Federally subsidized flood insurance makes it easier to build homes in flood-prone areas. Image via Wikimedia.
This is the first in a series of posts discussing recommendations from our new platform Federal Investment in Real Estate: A Call for Action. The series will highlight what is lacking in current federal real estate policy and how our recommended improvements could generate better returns for families, communities and taxpayers.
The National Flood Insurance Program (NFIP) is intended to provide property owners and renters with a way to financially protect themselves from flood damage. Administered by the Federal Emergency Management Agency, the NFIP works closely with nearly 90 private insurance companies to offer flood insurance to homeowners, renters and business owners.
Property owners and renters covered by the NFIP pay highly subsidized insurance rates. These subsidized rates do not reflect the true risk of flooding or the costs associated with it, which unfortunately has contributed to increased development in flood hazard areas. That puts more people and property at risk, and it puts American taxpayers on the line for larger flood-related liabilities. At present, the NFIP is nearly $24 billion in debt to the Department of the Treasury.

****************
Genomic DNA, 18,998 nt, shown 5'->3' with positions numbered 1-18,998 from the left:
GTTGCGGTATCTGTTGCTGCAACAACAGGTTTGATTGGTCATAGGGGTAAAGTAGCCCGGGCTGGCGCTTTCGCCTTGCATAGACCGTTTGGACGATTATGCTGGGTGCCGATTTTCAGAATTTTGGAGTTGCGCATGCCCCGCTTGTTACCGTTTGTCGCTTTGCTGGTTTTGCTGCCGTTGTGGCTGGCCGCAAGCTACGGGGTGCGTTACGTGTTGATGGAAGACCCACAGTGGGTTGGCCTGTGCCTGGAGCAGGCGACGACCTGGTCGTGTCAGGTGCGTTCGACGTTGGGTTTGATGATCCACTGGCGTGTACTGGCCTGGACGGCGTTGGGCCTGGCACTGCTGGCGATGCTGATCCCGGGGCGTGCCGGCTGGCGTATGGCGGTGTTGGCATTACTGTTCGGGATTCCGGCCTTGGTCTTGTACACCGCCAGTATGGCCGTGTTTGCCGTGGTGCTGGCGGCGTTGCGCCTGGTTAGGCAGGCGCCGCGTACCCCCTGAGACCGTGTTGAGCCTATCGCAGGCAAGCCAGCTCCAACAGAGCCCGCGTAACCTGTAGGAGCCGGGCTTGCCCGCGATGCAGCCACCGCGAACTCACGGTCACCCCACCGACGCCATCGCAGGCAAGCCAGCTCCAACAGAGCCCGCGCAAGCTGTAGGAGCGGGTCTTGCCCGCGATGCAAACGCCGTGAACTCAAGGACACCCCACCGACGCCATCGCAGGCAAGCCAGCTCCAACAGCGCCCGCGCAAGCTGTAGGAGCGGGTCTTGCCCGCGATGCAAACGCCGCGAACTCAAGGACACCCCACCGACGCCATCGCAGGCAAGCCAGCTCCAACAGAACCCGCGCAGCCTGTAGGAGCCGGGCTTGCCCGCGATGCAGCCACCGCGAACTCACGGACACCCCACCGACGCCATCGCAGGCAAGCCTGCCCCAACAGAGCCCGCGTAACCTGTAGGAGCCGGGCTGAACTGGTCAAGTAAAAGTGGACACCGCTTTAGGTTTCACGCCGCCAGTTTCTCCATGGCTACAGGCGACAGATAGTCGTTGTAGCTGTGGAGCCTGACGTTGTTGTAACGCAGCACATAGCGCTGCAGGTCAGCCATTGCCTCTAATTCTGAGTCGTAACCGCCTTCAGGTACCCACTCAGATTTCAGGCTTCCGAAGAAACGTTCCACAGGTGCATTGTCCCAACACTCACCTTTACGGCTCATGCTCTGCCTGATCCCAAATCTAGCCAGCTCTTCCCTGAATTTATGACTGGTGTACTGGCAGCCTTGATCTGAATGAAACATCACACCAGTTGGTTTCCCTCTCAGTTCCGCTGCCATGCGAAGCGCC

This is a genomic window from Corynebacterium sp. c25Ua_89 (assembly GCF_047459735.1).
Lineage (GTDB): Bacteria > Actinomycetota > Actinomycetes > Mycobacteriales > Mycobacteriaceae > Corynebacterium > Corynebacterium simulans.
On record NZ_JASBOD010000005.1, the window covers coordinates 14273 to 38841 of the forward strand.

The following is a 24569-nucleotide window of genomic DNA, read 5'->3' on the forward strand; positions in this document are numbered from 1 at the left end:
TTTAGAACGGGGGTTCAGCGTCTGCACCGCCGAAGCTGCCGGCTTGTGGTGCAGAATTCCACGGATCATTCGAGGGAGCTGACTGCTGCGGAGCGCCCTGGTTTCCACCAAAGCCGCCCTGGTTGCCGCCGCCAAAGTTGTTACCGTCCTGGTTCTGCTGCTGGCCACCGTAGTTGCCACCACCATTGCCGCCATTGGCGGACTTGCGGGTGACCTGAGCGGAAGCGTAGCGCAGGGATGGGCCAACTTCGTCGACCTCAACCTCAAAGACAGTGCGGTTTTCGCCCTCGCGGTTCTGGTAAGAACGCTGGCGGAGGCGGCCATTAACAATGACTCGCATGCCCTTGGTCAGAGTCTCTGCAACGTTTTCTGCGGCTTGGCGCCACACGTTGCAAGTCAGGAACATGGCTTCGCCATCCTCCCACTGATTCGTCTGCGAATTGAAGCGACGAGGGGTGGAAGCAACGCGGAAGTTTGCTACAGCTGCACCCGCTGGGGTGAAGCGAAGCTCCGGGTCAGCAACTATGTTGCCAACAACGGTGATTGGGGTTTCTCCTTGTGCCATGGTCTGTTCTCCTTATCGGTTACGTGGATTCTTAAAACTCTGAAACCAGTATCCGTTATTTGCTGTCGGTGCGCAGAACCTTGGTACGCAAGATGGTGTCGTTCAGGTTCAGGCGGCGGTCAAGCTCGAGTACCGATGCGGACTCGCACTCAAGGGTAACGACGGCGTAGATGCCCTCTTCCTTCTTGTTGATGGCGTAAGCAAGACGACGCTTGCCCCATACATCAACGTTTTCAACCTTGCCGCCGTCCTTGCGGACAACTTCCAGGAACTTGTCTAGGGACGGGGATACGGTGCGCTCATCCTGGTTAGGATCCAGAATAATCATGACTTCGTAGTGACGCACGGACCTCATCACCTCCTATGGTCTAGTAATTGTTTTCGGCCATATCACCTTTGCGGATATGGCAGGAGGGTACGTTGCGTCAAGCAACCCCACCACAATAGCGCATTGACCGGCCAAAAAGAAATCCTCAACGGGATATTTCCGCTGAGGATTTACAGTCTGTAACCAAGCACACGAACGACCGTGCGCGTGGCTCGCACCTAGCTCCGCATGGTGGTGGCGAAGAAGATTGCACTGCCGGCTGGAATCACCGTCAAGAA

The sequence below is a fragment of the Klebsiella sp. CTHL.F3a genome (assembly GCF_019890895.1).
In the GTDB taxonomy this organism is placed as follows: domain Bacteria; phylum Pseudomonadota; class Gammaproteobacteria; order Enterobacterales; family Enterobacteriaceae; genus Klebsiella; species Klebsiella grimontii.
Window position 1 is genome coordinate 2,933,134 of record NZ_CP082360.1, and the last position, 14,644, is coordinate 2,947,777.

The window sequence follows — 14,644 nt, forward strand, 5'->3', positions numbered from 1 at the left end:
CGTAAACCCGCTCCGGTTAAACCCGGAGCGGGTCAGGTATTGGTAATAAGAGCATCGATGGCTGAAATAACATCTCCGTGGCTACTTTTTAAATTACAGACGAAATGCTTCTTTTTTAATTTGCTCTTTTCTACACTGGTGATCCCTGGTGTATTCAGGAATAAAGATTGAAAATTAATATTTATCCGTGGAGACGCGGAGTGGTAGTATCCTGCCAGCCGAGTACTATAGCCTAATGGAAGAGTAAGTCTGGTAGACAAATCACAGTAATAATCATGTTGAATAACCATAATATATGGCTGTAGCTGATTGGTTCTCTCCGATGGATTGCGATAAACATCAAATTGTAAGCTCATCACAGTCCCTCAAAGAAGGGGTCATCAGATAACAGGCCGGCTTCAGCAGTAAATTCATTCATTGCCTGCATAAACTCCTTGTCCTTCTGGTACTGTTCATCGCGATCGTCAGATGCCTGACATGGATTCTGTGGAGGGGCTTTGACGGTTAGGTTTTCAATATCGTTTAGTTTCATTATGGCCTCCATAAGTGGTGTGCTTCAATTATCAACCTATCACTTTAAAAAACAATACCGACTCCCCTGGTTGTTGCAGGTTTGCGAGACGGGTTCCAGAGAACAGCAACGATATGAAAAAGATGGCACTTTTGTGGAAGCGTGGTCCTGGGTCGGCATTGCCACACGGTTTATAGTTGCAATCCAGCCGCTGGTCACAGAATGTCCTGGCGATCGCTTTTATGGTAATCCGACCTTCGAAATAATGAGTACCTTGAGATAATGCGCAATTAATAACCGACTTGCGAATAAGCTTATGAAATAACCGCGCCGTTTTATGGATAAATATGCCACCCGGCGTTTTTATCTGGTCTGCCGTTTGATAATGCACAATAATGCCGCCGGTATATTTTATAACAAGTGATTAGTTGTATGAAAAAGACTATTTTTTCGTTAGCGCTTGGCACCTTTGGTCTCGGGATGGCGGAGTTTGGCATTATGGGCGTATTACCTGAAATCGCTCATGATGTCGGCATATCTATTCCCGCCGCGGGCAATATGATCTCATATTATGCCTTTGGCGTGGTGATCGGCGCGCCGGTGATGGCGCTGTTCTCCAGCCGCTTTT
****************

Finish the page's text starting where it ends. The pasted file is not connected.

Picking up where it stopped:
Congress has recognized the fiscal danger these subsidized rates pose to communities and to taxpayers, and passed legislation in 2012 to mitigate the problem. However, this legislation did not go far enough to disincentivize development in flood plain areas.
As part of our call for real estate reform, Smart Growth America recommends phasing out a portion of NFIP rate subsidies so that insurance rates better reflect the true risk of flooding. Rates should be risk-based and subsidies should be means-tested in order to ensure assistance goes where it will do the most long-term good. In addition, low-income families should receive targeted assistance, and mitigation funds should be used to help nationally targeted communities develop innovative flood mitigation strategies to achieve affordable, accessible and self-sustainable outcomes. Through these adjustments, the NFIP will be in a better position to support economic resilience in the communities it helps. We estimate that this strategy could save $8 billion over the next 10 years.
This proposal is one of seven recommendations included in Federal Involvement in Real Estate: A Call for Action. Read more about the recommendations or take action and tell Congress it’s time to rethink real estate.